Methane is primarily the result of the decomposition of organic matter. The gas has a 25 times greater warming potential than carbon dioxide, but is not as...

Im Focus: How protons move through a fuel cell

Hydrogen is regarded as the energy source of the future: It is produced with solar power and can be used to generate heat and electricity in fuel cells. Empa researchers have now succeeded in decoding the movement of hydrogen ions in crystals – a key step towards more efficient energy conversion in the hydrogen industry of tomorrow.

As charge carriers, electrons and ions play the leading role in electrochemical energy storage devices and converters such as batteries and fuel cells. Proton...

Im Focus: A unique data centre for cosmological simulations

Scientists from the Excellence Cluster Universe at the Ludwig-Maximilians-Universität Munich have establised "Cosmowebportal", a unique data centre for cosmological simulations located at the Leibniz Supercomputing Centre (LRZ) of the Bavarian Academy of Sciences. The complete results of a series of large hydrodynamical cosmological simulations are available, with data volumes typically exceeding several hundred terabytes. Scientists worldwide can interactively explore these complex simulations via a web interface and directly access the results.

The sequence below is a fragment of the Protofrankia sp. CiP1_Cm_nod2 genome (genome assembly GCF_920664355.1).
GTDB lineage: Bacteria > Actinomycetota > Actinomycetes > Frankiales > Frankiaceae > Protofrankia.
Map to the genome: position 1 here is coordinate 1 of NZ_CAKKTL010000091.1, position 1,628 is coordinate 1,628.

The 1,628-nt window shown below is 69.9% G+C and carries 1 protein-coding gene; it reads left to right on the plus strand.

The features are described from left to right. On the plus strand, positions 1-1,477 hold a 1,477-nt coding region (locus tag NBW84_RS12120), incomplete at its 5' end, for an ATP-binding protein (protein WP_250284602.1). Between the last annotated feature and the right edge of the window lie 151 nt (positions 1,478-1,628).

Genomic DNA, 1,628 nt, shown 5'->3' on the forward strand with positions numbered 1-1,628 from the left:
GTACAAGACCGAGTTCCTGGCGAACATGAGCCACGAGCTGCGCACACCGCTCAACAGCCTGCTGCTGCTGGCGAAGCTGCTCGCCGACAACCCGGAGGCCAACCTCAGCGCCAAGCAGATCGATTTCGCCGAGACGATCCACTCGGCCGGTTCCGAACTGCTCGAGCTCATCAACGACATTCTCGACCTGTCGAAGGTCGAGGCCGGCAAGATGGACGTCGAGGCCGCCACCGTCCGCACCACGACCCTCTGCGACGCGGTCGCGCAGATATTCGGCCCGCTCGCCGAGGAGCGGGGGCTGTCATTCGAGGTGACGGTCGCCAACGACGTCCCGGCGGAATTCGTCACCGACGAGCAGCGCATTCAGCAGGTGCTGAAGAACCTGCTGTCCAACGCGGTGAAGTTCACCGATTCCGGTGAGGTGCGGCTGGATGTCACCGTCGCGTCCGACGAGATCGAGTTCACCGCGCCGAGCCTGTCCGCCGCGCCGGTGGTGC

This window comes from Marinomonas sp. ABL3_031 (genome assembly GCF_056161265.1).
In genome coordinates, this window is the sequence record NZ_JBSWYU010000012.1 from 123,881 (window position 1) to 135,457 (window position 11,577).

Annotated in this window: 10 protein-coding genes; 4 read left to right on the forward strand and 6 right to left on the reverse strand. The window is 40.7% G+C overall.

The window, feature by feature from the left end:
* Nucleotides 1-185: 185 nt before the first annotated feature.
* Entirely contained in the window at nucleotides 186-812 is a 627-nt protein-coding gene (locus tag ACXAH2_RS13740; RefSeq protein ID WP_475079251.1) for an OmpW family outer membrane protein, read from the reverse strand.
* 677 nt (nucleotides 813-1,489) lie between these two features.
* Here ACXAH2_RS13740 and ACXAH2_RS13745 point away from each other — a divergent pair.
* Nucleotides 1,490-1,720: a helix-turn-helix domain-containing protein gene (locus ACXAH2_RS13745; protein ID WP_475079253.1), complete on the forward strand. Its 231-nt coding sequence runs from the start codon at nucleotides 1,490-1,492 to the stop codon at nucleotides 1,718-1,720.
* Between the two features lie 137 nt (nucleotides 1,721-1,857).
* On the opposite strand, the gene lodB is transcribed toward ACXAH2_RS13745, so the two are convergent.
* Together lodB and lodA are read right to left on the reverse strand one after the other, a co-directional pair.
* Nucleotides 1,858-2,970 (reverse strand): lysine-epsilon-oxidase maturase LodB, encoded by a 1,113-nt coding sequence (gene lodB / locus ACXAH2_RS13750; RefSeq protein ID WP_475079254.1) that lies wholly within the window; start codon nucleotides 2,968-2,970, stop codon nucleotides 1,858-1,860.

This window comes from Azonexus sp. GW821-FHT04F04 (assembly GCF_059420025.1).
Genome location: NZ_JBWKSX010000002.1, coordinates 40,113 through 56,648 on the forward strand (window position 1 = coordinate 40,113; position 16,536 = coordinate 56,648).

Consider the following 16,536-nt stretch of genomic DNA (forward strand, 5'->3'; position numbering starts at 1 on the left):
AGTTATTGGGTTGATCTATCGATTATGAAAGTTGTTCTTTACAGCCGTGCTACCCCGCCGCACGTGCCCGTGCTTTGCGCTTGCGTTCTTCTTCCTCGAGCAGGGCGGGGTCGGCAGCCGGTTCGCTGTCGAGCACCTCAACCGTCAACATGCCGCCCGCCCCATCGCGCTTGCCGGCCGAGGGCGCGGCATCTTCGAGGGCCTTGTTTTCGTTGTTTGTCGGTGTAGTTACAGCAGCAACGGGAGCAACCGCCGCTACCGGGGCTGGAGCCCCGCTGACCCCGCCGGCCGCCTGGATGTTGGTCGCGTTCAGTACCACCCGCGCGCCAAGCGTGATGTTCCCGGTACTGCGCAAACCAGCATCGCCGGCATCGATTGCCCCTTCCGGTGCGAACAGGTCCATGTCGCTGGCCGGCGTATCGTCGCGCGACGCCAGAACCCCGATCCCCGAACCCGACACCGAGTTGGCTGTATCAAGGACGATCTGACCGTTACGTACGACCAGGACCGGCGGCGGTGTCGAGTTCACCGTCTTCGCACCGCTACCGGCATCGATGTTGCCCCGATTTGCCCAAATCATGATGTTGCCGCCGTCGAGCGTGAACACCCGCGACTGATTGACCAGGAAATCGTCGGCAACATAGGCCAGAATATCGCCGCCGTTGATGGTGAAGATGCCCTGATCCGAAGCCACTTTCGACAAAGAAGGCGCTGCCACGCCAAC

With current telescopes, scientists can observe our Universe’s galaxies and galaxy clusters and their distribution along an invisible cosmic web. From the...

Im Focus: Scientists develop molecular thermometer for contactless measurement using infrared light

Temperature measurements possible even on the smallest scale / Molecular ruby for use in material sciences, biology, and medicine

Chemists at Johannes Gutenberg University Mainz (JGU) in cooperation with researchers of the German Federal Institute for Materials Research and Testing (BAM)...

All Focus news of the innovation-report >>>

Anzeige

Anzeige

Event News

Plants are networkers

19.06.2017 | Event News

Digital Survival Training for Executives

13.06.2017 | Event News

Global Learning Council Summit 2017

13.06.2017 | Event News

 
Latest News

Supersensitive through quantum entanglement

28.06.2017 | Physics and Astronomy

X-ray photoelectron spectroscopy under real ambient pressure conditions

28.06.2017 | Physics and Astronomy

Mice provide insight into genetics of autism spectrum disorders

28.06.2017 | Health and Medicine

VideoLinks
B2B-VideoLinks
More VideoLinks >>>